The Nissan Frontier is an established and proven platform that is basically unchanged in the last dozen years. To some that may not be a good thing, but for those looking for a dependable and off road capable small pickup it adds confidence
The Frontier is available as basic work truck platform with the S model that comes with an extended cab and long bed with a 4 cylinder engine and 5 speed manual transmission for under 19 thousand, including air conditioning and rear view camera. The S model has limited options and is targeted as a bare bones work truck. It is available with the 5 speed automatic transmission but 4 wheel drive is not offered on the S models.
If you want more power or goodies you move up to the SV or SV 6 cylinder. These come with power windows, locks and mirrors. If you add the Value Truck Package you also get dual zone air conditioning, rear parking sensors, bed extender, heated seats, spray in bed liner, trailer hitch and the Utili-Track cargo management system in the bed. The package is less than two grand and a very good investment.
The V6 4 liter engine
kicks out a decent 261 horsepower and 281 pounds of torque. That makes the small truck capable of towing about 6500 pounds. If you need to haul much more than that you should have a bigger truck with a larger footprint.
The last few years Nissan has shifted a lot of the Frontier focus into the off road adventure market and now offers both the 2 wheel drive Desert Runner and the Pro 4X models that are off road ready from the dealers show room. The 9 inches ground clearance, all terrain tires and sharp approach angles on the off road Frontiers make quick work of challenging terrain. With the electronic locking differential, the
Pro 4X performs like a 4 wheeled Billy goat.
Because the Frontier has not had a major restyle in more than a decade some of the styling is out of date, particularly on the interior. Most of the truck, inside and out is square cut lines designed for function more than aesthetic appeal. Infotainment is dated, but still functional and improves with higher trim options. Apple Car Play and Android Auto are missing. The interior trim is neither plush nor fancy and in many ways I find that appealing.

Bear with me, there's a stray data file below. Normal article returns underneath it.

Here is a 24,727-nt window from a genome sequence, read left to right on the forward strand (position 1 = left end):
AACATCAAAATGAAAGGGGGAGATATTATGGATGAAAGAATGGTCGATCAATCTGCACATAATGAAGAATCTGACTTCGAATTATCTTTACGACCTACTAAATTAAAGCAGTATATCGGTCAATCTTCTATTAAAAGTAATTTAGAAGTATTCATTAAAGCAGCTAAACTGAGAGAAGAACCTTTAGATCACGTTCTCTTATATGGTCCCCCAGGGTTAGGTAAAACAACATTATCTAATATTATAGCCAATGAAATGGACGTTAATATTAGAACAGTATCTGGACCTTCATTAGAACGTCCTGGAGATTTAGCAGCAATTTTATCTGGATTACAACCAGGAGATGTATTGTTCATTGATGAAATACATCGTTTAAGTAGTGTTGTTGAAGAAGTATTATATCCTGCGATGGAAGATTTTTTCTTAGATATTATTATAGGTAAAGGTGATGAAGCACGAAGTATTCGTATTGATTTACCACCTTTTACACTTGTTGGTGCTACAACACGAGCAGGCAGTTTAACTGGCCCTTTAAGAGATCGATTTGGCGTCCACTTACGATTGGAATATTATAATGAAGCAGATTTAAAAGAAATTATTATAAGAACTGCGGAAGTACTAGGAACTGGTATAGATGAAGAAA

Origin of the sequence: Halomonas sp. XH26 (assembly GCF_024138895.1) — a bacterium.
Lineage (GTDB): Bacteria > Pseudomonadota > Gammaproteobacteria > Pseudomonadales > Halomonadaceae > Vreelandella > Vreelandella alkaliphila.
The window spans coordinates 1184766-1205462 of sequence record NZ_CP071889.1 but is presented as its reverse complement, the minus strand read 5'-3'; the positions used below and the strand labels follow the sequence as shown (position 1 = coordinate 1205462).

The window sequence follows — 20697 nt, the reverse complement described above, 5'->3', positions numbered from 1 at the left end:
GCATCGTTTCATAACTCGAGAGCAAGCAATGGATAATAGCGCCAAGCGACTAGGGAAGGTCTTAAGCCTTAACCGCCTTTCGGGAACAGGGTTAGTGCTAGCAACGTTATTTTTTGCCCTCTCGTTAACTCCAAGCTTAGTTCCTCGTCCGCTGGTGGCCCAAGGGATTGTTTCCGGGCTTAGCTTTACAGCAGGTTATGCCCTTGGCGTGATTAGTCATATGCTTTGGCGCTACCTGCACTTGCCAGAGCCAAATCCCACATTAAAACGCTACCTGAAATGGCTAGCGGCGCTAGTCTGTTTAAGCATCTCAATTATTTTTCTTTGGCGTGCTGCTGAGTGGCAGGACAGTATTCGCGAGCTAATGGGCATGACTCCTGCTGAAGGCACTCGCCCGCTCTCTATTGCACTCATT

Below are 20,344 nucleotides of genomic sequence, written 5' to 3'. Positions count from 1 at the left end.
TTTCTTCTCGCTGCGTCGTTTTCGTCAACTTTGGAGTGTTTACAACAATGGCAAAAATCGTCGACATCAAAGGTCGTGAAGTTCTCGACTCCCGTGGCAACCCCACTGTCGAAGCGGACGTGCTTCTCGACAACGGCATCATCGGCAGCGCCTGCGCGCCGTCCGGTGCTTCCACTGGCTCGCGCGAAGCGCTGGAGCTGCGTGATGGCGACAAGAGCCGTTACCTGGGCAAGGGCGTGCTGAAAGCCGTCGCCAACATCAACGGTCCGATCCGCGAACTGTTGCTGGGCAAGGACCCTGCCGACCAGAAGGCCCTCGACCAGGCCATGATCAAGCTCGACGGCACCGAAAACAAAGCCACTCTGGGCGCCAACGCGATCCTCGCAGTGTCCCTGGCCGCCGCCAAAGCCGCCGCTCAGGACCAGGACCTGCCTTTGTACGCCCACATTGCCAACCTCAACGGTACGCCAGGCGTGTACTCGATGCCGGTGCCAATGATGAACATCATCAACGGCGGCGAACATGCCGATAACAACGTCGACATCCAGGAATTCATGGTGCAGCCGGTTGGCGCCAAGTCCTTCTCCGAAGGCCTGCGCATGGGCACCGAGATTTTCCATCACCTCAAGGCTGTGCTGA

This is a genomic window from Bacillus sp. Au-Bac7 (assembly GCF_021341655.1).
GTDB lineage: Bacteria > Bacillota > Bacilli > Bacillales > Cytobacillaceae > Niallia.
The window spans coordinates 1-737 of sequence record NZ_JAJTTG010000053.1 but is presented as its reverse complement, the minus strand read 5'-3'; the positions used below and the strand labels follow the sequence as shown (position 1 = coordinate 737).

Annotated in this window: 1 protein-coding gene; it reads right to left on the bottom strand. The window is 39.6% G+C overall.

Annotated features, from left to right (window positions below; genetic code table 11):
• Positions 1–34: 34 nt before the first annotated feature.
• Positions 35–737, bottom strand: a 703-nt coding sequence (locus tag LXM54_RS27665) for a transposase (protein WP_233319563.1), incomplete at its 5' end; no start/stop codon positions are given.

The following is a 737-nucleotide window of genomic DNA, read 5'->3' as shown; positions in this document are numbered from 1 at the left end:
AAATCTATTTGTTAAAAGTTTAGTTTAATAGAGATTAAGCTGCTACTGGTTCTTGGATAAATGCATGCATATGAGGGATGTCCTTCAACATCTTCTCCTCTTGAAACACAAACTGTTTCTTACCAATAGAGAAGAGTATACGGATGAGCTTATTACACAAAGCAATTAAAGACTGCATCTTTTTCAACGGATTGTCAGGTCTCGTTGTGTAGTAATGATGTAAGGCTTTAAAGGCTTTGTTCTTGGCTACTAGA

The Nissan Frontier behaves well on the road
with quick steering, good brakes and decent acceleration. It lacks a bit on seat comfort for long hauls, especially in the rear seat with their very upright seat back. The cabin is noisier than most of the others in this class with pronounced wind and tire noise at speed. It drives like a small pickup, not like a luxury sedan with a box on the back end.
One of the best features of the Nissan Frontier is the cargo handling Utili-Track system that allows unlimited tiedown configurations and accepts an assortment of mounted accessories such as a sliding toolbox.
If you’re looking for a practical and dependable small pickup on a budget the Frontier may fill the bill. If you want to off road, ride adventure trails or get lost in the wilderness the Frontier is definitely worthy of a look.
Our test truck was the SV Crew Cab V6 Automatic with the Value Truck Package and the Midnight Edition stickered at $32,585.
For more information and full specifications on the Nissan Frontier go here
Listen to the on air review by Auto Mojo below